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Yes on Measure J to Build a More Just Los Angeles County

This is literally how we start to defund the police.

Black Lives Matter protests outside Mayor Eric Garcetti’s house. Photo: Caroline Johnson.

Measure J, better known as Reimagine LA, proposes investing at least 10% of locally generated, unrestricted county money into social services like mental healthcare, job training, access to capital for small minority-owned businesses, rent assistance, and restorative justice. This county charter amendment also prohibits these funds from going towards law enforcement or the carceral system, both of which disproportionately target and enact violence against Black, Brown, and Indigenous communities. Measure J pushes to divest county money from departments and systems like the Sheriff’s Department, the D.A.’s office, County Superior Court, and the Probation Department.

If passed, this shift of funding will happen gradually, and the process will be completed by June 30, 2024. Once the budgetary changes mandated by the amendment are in full swing by 2024, close to $1,000,000,000 will be permanently allocated annually to community services and alternatives to incarceration, and that’s considering a 10% reallocation of funds; it could be much more.

KNOCK.LA is a strong supporter of Reimagine LA. Los Angeles’ most vulnerable communities, which, as the pandemic continues, grows into a larger and larger amount of Angelenos, need this measure to pass.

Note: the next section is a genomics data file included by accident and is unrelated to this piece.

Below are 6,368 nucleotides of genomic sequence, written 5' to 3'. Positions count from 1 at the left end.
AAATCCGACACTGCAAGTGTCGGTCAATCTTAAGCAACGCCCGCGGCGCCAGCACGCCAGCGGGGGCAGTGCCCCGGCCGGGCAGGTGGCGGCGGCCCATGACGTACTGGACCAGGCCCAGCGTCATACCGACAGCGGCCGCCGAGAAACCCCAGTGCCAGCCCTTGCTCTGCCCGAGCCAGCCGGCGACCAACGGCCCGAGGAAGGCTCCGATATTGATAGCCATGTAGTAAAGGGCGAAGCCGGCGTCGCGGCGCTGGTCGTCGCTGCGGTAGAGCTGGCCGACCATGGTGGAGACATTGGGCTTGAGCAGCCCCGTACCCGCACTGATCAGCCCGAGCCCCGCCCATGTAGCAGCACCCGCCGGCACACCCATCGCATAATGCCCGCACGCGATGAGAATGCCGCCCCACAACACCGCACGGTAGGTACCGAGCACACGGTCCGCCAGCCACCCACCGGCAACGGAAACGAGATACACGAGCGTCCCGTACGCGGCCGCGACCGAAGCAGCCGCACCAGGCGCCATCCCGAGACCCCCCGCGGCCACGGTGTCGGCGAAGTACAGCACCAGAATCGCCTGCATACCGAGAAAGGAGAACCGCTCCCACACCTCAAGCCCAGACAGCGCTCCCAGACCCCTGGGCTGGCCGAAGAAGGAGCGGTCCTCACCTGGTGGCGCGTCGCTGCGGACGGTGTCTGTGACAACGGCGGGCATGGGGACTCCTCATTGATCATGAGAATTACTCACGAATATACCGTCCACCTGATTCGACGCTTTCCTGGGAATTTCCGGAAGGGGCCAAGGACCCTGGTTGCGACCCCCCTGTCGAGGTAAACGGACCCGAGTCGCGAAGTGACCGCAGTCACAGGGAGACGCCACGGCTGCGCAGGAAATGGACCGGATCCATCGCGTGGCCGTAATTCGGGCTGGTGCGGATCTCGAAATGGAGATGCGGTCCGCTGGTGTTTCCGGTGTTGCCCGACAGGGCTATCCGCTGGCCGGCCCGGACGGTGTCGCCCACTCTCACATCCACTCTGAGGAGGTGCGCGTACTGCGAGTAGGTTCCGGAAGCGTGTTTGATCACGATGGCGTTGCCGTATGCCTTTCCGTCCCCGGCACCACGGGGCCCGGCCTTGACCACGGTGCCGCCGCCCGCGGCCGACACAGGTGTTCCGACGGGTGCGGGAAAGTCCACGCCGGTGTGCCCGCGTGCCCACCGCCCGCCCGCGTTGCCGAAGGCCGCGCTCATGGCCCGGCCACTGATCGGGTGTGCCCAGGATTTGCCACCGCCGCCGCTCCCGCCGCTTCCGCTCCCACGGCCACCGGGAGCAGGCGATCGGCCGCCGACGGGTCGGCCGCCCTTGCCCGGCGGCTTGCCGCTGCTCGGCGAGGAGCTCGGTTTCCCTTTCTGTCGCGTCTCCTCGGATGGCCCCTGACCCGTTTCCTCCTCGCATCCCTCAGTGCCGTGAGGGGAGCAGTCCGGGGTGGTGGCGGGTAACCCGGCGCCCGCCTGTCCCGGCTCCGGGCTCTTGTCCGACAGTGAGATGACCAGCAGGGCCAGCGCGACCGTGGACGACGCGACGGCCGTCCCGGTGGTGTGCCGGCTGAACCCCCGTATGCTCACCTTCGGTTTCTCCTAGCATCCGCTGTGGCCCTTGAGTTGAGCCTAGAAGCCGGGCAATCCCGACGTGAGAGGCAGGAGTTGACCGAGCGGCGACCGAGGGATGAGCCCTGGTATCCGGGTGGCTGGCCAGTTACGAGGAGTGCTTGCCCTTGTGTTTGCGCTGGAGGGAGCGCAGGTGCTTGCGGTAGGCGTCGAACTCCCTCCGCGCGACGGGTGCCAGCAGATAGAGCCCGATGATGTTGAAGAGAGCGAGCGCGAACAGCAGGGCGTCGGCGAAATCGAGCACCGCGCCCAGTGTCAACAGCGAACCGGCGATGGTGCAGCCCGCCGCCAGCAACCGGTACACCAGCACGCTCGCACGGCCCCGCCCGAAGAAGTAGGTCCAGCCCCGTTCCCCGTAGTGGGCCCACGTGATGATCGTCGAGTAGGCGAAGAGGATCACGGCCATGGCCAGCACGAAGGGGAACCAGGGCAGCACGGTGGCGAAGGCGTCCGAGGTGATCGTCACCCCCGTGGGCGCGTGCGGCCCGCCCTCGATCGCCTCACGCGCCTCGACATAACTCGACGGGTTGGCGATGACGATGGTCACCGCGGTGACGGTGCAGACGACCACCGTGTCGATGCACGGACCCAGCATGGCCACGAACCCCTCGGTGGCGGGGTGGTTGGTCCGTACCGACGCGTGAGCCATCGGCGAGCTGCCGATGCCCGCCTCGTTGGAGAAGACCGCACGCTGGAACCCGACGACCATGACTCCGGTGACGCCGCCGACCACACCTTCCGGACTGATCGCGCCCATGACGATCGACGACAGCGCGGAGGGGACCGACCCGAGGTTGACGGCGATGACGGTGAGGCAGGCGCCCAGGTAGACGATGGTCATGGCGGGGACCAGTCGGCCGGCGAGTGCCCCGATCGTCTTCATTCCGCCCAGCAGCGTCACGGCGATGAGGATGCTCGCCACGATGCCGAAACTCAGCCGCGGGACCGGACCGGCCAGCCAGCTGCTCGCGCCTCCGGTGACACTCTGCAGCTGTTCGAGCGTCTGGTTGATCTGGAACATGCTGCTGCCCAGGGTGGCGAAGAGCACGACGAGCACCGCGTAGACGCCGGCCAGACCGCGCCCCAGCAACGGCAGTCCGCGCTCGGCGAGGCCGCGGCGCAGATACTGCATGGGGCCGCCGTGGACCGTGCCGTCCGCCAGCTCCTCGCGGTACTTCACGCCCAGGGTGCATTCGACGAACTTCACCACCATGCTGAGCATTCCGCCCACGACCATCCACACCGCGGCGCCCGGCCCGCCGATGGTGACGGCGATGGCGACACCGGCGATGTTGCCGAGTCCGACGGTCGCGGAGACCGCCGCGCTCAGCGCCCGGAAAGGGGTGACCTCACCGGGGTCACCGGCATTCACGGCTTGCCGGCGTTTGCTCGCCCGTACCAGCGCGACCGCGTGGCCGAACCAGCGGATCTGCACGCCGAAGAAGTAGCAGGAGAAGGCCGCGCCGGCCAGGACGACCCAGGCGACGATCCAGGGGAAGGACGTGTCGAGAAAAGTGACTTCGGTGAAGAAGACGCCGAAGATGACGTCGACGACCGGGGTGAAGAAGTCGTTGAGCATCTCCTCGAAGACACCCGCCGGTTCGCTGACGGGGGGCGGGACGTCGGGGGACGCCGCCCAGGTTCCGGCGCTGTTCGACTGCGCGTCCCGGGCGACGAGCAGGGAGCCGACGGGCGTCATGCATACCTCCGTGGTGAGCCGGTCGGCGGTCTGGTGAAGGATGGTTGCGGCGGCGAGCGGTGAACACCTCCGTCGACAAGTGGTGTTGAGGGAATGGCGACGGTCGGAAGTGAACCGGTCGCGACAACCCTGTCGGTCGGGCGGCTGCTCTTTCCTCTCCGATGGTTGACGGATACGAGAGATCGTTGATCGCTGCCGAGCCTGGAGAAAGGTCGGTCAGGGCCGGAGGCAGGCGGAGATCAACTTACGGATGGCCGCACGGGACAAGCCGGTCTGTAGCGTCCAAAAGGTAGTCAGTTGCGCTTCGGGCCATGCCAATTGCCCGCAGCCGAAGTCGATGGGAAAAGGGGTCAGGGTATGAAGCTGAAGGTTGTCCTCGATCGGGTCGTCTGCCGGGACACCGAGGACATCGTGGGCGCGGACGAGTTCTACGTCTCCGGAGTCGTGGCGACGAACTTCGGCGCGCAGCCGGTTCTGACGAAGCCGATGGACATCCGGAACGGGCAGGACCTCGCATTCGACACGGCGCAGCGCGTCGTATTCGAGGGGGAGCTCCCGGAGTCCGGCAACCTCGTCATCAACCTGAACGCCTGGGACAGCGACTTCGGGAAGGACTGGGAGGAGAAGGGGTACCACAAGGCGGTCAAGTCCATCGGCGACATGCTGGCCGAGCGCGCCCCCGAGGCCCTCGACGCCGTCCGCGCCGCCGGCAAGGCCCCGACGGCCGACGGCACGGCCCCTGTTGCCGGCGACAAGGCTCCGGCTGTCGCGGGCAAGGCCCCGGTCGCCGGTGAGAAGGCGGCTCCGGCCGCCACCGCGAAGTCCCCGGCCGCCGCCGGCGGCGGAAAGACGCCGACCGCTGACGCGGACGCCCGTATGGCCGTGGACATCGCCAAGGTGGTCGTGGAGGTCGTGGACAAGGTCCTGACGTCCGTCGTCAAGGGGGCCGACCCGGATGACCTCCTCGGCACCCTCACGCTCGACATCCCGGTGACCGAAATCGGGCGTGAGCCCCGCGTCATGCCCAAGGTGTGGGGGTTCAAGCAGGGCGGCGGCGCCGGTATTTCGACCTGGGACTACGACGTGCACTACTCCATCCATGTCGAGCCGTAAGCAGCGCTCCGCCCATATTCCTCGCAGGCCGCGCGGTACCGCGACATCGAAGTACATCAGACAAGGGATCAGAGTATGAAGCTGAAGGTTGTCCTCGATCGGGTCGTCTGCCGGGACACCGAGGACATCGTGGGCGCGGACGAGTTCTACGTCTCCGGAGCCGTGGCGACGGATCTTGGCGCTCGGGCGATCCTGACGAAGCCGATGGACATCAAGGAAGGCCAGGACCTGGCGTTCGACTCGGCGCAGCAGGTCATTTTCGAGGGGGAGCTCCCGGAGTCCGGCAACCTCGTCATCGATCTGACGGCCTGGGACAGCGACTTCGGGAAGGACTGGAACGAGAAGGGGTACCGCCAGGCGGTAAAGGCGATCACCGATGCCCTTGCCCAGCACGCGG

Opponents of Reimagine LA, often law enforcement officials, are using fear-mongering in a veiled attempt to keep their departments from losing a slice of funding. LA County spends 42% of the county budget on law enforcement, or roughly $1.75 billion annually; if Measure J were in effect this year, between $360 million and $496 million would have gone to Reimagine LA’s proposed community-based solutions.

Sheriff Alex Villanueva predicts that LA will turn into a Mad Max-like dystopia if Reimagine LA passes — as if his department’s state-sanctioned murder gangs don’t already make unincorporated LA a hellscape. He also insinuated that if the measure passes, he’d be forced to lay off 1,020 people, mostly deputies of color. “‘By the way, those jobs that will be lost will be African American and Latino employees…the last hired are the first fired,’” Villanueva said.

Other challengers, like L.A. County Board of Supervisor Kathryn Barger, believe Measure J will “tie their hands” when it comes to funding. Again, this a wild attempt at fear-mongering. The measure includes language that would allow supervisors to reduce the amount going to Reimagine LA programs if a budget emergency threatened mandated programs.

Reimagine LA is one of the many steps we need to take in order to dismantle the deeply entrenched systemic racism of Los Angeles. Our Sheriff’s Department murders for sport (or rather, ink). LA County has a homeless population of nearly 59,000 people and law enforcement treat them as disposable, while programs designed to help like Project Roomkey have been massive failures. Since Jackie Lacey took the District Attorney’s office in 2012, 600 people have been killed by law enforcement in Los Angeles by the likes of sheriff’s deputies, LAPD officers, and police officers from other cities in Los Angeles County. These organizations have repeatedly failed to protect and serve Los Angeles, and it’s time to start investing in proven community programs that uplift — not kill — LA County residents.

KNOCK.LA is a project paid for by Ground Game LA. This article was not authorized by a candidate or a committee controlled by a candidate.

Want to learn more about your 2020 election ballot? Check out KNOCK.LA’s Voter Guide, which breaks down propositions and candidate platforms for over 120 races in and around LA County.